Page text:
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Valve's Day of Defeat Released For Linux

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  • #61
    Originally posted by GreatEmerald View Post
    Steam currently has 136 games, Desura has 260.
    Actually at this very moment Steam only has 83 installable Linux games, most of the rest of that 136 is demos and dlc fluff. Best way to see the current Linux game count is to click on the search icon in the store without a search term, then change "All Items" to games and "Any OS" to Linux. That count goes up every couple of days, often in bursts of 2 or 3 games at a time.

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    • #62
      Originally posted by Hamish Wilson View Post
      I am not against DRM for self-serving interests (as you say, the people who want grab the games for free can still get them) but for the fact it imposes unfair restrictions on me the gamer. Again, see my previous point.
      Believe it or not, I agree with you. DRM is an unfair restriction and I support every humble indie bundle. However mainstream publishers often have capital (ie investors) to deal with. if they say, 'anyone can copy and paste our game, but ppl are good and will pay for it' investors probably won't be very generous, if they give anything at all. If they say, 'look, we implement steam DRM, now ppl have to pay.' well it seems to be good enough for the current batch of games (and hopefully will give more confidence in Linux to other publishers).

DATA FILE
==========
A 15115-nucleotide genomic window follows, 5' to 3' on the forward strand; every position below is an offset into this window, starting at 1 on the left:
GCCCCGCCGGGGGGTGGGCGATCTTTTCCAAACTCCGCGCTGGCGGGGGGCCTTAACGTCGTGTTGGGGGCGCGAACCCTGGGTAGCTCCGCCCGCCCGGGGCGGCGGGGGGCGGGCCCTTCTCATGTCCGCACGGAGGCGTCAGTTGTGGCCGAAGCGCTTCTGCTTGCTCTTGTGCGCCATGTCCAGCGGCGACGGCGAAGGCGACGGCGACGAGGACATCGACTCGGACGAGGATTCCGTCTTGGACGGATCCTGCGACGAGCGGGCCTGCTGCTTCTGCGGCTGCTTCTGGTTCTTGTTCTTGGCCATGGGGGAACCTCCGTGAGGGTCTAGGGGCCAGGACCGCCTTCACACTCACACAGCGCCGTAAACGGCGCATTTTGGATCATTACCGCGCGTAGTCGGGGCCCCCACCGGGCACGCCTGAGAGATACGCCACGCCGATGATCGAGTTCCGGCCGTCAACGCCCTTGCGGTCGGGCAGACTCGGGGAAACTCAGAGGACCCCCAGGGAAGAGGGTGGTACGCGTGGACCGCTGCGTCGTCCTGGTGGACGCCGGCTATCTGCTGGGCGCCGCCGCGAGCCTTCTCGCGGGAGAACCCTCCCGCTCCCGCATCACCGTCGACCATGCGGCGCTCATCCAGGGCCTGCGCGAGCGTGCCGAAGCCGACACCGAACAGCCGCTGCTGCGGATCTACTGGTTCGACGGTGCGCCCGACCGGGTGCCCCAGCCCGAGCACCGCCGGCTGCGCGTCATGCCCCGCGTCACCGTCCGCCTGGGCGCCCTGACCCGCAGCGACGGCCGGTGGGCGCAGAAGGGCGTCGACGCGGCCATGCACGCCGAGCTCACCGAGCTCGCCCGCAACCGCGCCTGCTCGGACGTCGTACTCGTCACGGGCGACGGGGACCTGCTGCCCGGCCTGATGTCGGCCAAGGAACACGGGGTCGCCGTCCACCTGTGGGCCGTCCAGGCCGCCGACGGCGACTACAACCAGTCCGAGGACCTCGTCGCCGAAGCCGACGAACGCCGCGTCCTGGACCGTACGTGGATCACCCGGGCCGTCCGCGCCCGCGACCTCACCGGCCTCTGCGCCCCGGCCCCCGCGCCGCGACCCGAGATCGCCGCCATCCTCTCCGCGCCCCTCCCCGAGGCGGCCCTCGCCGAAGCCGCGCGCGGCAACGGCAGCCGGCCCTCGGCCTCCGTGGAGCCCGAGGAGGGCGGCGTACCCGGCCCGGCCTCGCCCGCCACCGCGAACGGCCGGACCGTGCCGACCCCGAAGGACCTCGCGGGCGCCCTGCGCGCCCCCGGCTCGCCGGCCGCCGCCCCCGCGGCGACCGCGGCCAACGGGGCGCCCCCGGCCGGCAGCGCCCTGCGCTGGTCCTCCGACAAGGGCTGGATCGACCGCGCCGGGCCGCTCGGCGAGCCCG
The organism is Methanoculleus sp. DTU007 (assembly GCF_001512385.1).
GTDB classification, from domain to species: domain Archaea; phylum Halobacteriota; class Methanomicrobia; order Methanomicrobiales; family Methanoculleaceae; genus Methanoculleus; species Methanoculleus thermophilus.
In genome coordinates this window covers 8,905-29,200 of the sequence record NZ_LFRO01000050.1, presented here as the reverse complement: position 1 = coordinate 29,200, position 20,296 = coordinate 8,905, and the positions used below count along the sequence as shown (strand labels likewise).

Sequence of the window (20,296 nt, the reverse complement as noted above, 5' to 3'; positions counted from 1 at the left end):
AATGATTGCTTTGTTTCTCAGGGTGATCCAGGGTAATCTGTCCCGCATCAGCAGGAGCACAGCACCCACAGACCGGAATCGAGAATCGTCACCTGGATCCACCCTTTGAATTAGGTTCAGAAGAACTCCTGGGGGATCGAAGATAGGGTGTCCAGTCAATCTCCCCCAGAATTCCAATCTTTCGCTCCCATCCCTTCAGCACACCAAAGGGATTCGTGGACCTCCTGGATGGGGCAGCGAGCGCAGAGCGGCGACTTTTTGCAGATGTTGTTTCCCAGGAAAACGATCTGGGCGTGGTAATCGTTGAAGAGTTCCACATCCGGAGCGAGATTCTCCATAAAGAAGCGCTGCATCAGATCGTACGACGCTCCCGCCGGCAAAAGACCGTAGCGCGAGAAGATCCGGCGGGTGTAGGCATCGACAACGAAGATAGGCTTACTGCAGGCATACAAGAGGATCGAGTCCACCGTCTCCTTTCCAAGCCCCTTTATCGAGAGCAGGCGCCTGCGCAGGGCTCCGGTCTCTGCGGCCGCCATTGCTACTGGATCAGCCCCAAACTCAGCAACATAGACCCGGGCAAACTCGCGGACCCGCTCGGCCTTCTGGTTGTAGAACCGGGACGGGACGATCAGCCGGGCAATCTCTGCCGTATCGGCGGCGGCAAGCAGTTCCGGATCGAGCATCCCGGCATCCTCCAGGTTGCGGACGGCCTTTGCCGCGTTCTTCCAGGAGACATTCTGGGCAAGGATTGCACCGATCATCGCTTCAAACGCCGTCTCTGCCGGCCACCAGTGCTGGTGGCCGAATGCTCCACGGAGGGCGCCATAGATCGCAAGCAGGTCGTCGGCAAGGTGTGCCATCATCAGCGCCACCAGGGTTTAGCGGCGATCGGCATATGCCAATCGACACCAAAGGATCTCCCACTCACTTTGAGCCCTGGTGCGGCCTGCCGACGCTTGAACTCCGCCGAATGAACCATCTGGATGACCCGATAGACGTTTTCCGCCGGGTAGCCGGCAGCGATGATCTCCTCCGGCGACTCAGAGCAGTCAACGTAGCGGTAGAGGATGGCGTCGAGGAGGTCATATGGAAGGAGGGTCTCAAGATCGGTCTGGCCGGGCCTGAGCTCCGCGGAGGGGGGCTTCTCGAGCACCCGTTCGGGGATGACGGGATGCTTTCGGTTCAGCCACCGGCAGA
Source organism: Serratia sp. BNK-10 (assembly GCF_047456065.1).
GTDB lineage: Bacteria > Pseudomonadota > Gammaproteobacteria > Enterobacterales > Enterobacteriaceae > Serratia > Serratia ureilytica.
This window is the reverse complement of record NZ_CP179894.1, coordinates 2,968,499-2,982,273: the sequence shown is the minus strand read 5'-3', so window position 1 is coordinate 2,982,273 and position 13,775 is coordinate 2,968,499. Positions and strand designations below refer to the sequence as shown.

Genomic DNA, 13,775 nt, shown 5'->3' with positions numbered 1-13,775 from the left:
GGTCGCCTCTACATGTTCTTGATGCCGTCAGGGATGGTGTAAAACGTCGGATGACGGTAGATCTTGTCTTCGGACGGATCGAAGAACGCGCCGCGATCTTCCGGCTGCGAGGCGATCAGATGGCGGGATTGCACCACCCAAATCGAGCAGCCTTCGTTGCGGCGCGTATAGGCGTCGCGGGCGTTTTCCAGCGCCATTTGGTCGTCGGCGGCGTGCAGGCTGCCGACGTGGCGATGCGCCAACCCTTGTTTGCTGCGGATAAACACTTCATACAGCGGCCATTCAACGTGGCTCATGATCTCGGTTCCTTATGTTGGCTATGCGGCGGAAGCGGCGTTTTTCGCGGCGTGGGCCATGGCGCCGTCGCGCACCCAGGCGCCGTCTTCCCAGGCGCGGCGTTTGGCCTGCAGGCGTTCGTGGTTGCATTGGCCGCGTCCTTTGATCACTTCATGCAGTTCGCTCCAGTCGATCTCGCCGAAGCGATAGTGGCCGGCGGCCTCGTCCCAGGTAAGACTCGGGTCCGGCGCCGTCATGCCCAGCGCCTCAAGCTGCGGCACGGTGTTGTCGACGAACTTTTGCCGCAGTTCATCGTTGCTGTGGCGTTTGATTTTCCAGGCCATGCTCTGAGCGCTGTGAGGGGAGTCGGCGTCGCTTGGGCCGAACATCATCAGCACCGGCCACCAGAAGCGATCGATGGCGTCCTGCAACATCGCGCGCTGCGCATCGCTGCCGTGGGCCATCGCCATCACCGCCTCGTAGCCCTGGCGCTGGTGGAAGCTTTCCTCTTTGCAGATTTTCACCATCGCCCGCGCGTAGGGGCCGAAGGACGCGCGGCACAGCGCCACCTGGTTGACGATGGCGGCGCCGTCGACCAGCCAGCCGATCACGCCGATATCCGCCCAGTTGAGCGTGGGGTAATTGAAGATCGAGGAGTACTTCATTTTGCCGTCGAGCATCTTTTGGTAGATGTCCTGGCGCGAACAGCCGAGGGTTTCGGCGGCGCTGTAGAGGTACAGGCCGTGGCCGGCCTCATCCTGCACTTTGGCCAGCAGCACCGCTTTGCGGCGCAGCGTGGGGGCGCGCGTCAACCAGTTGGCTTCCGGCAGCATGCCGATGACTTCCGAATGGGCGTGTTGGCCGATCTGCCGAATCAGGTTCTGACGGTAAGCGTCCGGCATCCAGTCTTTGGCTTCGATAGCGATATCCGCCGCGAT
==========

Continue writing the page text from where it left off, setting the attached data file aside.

It's your prerogative on what to boycott, certainly. However I don't think Steam deserves it, not yet anyway,
      and this is a great chance to grab Windows gamers onto penguine love :-) No other game or platform has the ability to generate such a systemic change. Steam has its problems, but it is also giving Linux *a lot* IMHO. The Linux gaming rig is looking brighter than ever, unfortunetly all good things require compromise. And what they are asking isn't very much.

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      • #63
        Originally posted by Zeroedout View Post
        and this is a great chance to grab Windows gamers onto penguine love :-) No other game or platform has the ability to generate such a systemic change. Steam has its problems, but it is also giving Linux *a lot* IMHO. The Linux gaming rig is looking brighter than ever, unfortunetly all good things require compromise. And what they are asking isn't very much.